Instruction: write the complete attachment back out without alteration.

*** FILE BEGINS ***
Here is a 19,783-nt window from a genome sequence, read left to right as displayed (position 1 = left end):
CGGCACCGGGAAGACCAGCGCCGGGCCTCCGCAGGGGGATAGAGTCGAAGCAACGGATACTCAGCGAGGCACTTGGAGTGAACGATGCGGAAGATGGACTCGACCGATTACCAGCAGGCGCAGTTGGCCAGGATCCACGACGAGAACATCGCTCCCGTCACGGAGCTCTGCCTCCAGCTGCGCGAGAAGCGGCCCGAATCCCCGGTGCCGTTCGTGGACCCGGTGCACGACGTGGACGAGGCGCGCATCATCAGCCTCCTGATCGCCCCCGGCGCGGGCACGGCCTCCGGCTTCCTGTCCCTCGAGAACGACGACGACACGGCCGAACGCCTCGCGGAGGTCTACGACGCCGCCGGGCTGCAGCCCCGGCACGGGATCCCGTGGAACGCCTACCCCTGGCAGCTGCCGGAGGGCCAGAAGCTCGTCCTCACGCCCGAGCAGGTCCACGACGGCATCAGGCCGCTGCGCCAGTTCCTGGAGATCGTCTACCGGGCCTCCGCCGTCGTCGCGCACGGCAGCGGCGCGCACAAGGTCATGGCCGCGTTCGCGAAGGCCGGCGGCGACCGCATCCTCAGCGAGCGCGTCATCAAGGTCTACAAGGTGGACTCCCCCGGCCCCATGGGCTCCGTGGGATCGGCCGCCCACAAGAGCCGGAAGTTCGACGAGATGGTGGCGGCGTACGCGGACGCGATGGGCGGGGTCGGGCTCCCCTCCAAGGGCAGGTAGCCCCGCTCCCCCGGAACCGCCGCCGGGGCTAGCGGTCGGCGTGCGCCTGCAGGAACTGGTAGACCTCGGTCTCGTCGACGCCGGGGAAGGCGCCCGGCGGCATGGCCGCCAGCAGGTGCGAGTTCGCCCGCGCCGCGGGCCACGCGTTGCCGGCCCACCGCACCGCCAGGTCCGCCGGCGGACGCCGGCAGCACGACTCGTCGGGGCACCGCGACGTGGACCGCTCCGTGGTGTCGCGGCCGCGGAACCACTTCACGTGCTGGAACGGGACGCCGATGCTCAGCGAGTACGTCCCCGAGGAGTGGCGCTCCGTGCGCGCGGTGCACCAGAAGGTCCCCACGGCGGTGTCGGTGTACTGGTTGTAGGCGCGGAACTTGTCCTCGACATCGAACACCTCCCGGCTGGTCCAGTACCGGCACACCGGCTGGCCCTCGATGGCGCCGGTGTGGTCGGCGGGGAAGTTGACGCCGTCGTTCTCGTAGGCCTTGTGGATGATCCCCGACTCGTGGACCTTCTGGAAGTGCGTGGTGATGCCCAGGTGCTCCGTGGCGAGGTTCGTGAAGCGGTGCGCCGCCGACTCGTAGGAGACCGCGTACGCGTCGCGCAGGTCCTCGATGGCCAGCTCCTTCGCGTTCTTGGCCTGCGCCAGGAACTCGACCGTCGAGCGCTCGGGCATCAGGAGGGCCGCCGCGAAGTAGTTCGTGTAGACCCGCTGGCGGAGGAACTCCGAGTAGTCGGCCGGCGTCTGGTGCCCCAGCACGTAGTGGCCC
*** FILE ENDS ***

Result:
Here is a 19,783-nt window from a genome sequence, read left to right as displayed (position 1 = left end):
CGGCACCGGGAAGACCAGCGCCGGGCCTCCGCAGGGGGATAGAGTCGAAGCAACGGATACTCAGCGAGGCACTTGGAGTGAACGATGCGGAAGATGGACTCGACCGATTACCAGCAGGCGCAGTTGGCCAGGATCCACGACGAGAACATCGCTCCCGTCACGGAGCTCTGCCTCCAGCTGCGCGAGAAGCGGCCCGAATCCCCGGTGCCGTTCGTGGACCCGGTGCACGACGTGGACGAGGCGCGCATCATCAGCCTCCTGATCGCCCCCGGCGCGGGCACGGCCTCCGGCTTCCTGTCCCTCGAGAACGACGACGACACGGCCGAACGCCTCGCGGAGGTCTACGACGCCGCCGGGCTGCAGCCCCGGCACGGGATCCCGTGGAACGCCTACCCCTGGCAGCTGCCGGAGGGCCAGAAGCTCGTCCTCACGCCCGAGCAGGTCCACGACGGCATCAGGCCGCTGCGCCAGTTCCTGGAGATCGTCTACCGGGCCTCCGCCGTCGTCGCGCACGGCAGCGGCGCGCACAAGGTCATGGCCGCGTTCGCGAAGGCCGGCGGCGACCGCATCCTCAGCGAGCGCGTCATCAAGGTCTACAAGGTGGACTCCCCCGGCCCCATGGGCTCCGTGGGATCGGCCGCCCACAAGAGCCGGAAGTTCGACGAGATGGTGGCGGCGTACGCGGACGCGATGGGCGGGGTCGGGCTCCCCTCCAAGGGCAGGTAGCCCCGCTCCCCCGGAACCGCCGCCGGGGCTAGCGGTCGGCGTGCGCCTGCAGGAACTGGTAGACCTCGGTCTCGTCGACGCCGGGGAAGGCGCCCGGCGGCATGGCCGCCAGCAGGTGCGAGTTCGCCCGCGCCGCGGGCCACGCGTTGCCGGCCCACCGCACCGCCAGGTCCGCCGGCGGACGCCGGCAGCACGACTCGTCGGGGCACCGCGACGTGGACCGCTCCGTGGTGTCGCGGCCGCGGAACCACTTCACGTGCTGGAACGGGACGCCGATGCTCAGCGAGTACGTCCCCGAGGAGTGGCGCTCCGTGCGCGCGGTGCACCAGAAGGTCCCCACGGCGGTGTCGGTGTACTGGTTGTAGGCGCGGAACTTGTCCTCGACATCGAACACCTCCCGGCTGGTCCAGTACCGGCACACCGGCTGGCCCTCGATGGCGCCGGTGTGGTCGGCGGGGAAGTTGACGCCGTCGTTCTCGTAGGCCTTGTGGATGATCCCCGACTCGTGGACCTTCTGGAAGTGCGTGGTGATGCCCAGGTGCTCCGTGGCGAGGTTCGTGAAGCGGTGCGCCGCCGACTCGTAGGAGACCGCGTACGCGTCGCGCAGGTCCTCGATGGCCAGCTCCTTCGCGTTCTTGGCCTGCGCCAGGAACTCGACCGTCGAGCGCTCGGGCATCAGGAGGGCCGCCGCGAAGTAGTTCGTGTAGACCCGCTGGCGGAGGAACTCCGAGTAGTCGGCCGGCGTCTGGTGCCCCAGCACGTAGTGGCCC